International Professional Fora:

A study of civil society organisation participation in internet governance

International Professional Fora:

A study of civil society organisation participation in internet governance

Competition for standards and spectrum

In relation to broadcasting spectrum, in Europe, the decision-making process in the lead up to the WRC-15 demonstrated the formation of generally three groups of actors – the broadcasters, the mobile cellular players and the wireless broadband industry representatives.

The broadcasters, the primary users of the spectrum in the 700 and sub-700 MHz bands, have been backed by an alliance of: broadcast network operators, Programme Making and Special Events (PMSE) community, independent production industry, media workers and unions, listener and viewer associations. As the decision to grant the mobile operators access to the upper 700 MHz band was already made at WRC-12 and scheduled to become effective immediately after the WRC-15, the aim of these players was to prevent further expansion of the mobile industry into the sub-700 MHz band. The mobile cellular players, led by GSMA and backed by representatives of the semiconductor and mobile consumer electronics industry, argue that the demand for spectrum for mobile internet services required this expansion, so that faster and more ubiquitous service could be provided to their users.

Between these opposing ends, a third group of stakeholders has emerged, not explicitly demanding extra spectrum, rather the use of the available ‘white spaces’ (unoccupied spectrum between broadcast channels) on the basis of licence-exempt regime. Similar to cellular operators, the proponents of the use of white space usage for wireless broadband access (WiFi) – White Spectrum Alliance (WSA) and Dynamic Spectrum Alliance (DSA) – argued that this would contribute to the affordability and ubiquity of the internet access in rural and isolated areas. Google and Facebook have been particularly vocal due to their plans to move into the provision of audio-visual content streaming.

While the mobile cellular industry has relied on licensed spectrum in order to operate, WiFi standards enable access to wireless internet using unlicensed spectrum. Over the last few years, tensions have appeared between providers over advancements in the mobile cellular LTE standards (e.g. LTE-Unlicensed, LTE-U; Licence Assisted Access, LAA) to enable access to unlicensed spectrum. The standards could be utilised for accessing spectrum in the above-mentioned TV white spaces (TVWS) (see, Almeida, 2013; Baykas, 2012) as well as spectrum in the 3.5 GHz and 5 GHz brands. In 2014, Verizon in cooperation with other consumer electronics and software developing companies such as Alcatel-Lucent, Ericsson, Qualcomm Technologies and Samsung initiated the LTE-U Forum to develop LTE-U specifications allowing the operation of consumer devices in the 5 GHz band. Another forum, the 3rd Generation Partnership Project (3GPP) of regional telecommunications standard developing organisations (SDOs) which has historically established global mobile standards, has also focused on the development of LAA specifications for using the unlicensed bands on the principle of “listen before talk” (LBT). The LBT "term means that devices listen to see if there is Wi-Fi activity on a channel and if there is, they do not transmit". What is expected from any organisation attempting to deploy specifications for mobile cellular operations through unlicensed spectrum is that they do not interfere and cause disruption to the existing services in the band. In this case, Wi-Fi.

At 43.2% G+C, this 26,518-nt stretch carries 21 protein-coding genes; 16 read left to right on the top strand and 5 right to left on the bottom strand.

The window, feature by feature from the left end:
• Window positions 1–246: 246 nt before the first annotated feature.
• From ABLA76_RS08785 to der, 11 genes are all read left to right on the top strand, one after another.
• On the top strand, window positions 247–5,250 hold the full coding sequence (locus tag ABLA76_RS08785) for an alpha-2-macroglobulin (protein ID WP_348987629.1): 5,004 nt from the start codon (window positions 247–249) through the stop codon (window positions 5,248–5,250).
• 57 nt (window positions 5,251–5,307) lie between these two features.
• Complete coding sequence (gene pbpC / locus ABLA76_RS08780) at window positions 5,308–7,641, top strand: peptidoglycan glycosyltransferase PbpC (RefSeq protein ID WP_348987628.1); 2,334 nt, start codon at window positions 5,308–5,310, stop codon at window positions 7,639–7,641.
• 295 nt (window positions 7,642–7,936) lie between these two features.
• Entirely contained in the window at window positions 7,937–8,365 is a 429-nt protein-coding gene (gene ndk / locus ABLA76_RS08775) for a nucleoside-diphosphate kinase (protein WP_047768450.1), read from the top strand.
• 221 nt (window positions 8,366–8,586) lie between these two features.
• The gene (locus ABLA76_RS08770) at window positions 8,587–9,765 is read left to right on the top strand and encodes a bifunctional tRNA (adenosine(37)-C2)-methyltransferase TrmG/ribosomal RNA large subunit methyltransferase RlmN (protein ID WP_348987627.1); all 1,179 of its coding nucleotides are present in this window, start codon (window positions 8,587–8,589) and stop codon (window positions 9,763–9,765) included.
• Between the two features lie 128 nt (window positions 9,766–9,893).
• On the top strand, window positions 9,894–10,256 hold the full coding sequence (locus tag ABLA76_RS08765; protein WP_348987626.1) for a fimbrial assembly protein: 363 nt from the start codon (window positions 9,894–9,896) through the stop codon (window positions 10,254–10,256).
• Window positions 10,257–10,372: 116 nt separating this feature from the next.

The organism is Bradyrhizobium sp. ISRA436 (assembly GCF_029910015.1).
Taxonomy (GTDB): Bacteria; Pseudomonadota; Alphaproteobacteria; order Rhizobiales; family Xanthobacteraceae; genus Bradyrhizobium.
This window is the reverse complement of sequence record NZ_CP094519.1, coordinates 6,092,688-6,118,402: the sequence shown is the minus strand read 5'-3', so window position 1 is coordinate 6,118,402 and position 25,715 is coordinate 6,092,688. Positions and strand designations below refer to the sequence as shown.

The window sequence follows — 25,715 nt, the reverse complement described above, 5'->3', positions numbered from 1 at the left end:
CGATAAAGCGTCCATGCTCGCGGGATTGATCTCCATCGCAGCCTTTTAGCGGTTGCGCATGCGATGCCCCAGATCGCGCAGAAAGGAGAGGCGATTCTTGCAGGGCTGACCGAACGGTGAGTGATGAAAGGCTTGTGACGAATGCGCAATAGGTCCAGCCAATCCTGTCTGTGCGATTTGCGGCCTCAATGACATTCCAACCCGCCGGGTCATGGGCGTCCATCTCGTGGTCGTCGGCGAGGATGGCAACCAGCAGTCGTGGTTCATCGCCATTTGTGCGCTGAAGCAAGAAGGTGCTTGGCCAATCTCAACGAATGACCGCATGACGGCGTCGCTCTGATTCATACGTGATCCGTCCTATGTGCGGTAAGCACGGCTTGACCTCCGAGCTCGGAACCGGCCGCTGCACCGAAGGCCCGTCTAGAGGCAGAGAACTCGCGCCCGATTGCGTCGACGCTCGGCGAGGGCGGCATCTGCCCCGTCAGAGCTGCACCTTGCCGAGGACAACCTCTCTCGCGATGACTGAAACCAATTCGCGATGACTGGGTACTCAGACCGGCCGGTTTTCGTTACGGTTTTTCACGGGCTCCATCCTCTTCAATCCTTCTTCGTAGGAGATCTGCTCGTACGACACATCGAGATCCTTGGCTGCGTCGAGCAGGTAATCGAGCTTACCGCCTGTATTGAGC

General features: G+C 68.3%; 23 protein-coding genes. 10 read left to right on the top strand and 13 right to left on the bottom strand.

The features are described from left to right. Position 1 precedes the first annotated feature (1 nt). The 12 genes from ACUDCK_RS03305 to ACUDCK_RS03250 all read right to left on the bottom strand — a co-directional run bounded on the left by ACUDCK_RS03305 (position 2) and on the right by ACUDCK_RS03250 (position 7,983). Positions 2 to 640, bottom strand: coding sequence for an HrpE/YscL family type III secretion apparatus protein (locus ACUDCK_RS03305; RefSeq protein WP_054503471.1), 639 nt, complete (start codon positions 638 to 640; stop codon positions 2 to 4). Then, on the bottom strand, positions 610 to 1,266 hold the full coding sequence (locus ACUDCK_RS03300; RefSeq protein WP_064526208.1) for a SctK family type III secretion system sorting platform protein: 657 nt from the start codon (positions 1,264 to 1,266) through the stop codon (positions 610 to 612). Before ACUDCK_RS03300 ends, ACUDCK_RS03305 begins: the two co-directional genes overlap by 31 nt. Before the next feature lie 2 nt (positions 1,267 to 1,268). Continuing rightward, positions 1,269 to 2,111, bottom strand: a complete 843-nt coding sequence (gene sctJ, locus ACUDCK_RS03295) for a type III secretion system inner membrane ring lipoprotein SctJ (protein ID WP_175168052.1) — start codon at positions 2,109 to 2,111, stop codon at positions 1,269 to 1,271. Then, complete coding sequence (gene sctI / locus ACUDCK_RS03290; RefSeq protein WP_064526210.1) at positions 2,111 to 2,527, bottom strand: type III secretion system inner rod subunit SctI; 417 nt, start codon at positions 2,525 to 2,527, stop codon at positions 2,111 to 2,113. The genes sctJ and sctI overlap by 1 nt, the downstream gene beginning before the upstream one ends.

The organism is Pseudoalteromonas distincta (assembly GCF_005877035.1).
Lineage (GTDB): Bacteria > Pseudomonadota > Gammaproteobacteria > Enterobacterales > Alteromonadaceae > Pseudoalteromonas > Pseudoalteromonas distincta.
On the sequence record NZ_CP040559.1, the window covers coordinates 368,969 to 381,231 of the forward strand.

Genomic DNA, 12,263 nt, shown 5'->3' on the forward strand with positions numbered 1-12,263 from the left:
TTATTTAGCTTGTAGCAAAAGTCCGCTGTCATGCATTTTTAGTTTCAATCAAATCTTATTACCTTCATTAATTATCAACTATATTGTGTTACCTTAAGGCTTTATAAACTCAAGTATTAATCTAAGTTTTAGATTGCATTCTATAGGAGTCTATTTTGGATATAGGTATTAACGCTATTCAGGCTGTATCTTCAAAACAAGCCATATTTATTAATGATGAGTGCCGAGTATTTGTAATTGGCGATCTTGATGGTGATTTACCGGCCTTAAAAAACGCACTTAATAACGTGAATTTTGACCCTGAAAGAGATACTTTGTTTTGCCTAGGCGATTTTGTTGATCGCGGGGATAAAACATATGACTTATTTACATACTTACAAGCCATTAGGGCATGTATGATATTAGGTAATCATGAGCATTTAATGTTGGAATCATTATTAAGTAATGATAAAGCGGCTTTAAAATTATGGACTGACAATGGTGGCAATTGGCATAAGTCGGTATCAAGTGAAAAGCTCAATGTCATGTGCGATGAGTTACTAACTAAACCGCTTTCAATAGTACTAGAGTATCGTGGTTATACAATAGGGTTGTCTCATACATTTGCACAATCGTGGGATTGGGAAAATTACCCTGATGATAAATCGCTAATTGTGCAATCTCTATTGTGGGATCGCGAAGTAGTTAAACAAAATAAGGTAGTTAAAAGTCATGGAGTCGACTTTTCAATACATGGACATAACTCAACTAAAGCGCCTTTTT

Filings to the Federal Communications Commission (FCC)’s consultation on the latest developments in the LTE-U and LAA technology show the two sides of actor groups (Verizon, Qualcomm, T-Mobile, on the one and Broadcom, Microsoft, Comcast, Google, Cablevision, NTCA, on the other) are divided over fair coexistence prospects of LTE-U and LAA with WiFi. While the latter group of players has not opposed LTE activity in unlicensed bands, it has strongly rejected any actions from the former to “unilaterally deploy their own non-standardized form of unlicensed LTE in the US.” In relation to this, the filings also reveal divisions between different SDOs, e.g. the Institute of Electrical and Electronics Engineers (IEEE) where the WiFi family of standards have emerged, 3GPP, LTE-U Forum and Wi-Fi Alliance, whose members include companies from all sides. The Institute of Electrical and Electronics Engineers (IEEE) has demanded that the 3GPP ensure stronger mechanisms to ensure industry consensus, while other WiFi supporting companies have rejected the eligibility of the LTE-U Forum to go forward with LTE-U deployment without clear evidence of non-interference.

Eventually, however, industry collaboration has occurred within the Wi-Fi Alliance Coexistence Task Group to develop a test plan for LTE-U and WiFi coexistence in the same spectrum bands. The 3GPP has also been carrying out coexistence tests between LAA and WiFi. Interestingly, the two different specifications for the operation of LTE in unlicensed spectrum, LTE-U and LAA, have represented divisions along geographical lines, where the US and Asia have embraced LTE-U, while Europe – the LAA.

Public interest and consumer advocacy groups such as Open Technology have also taken part in the debate, in support of WiFi consumers.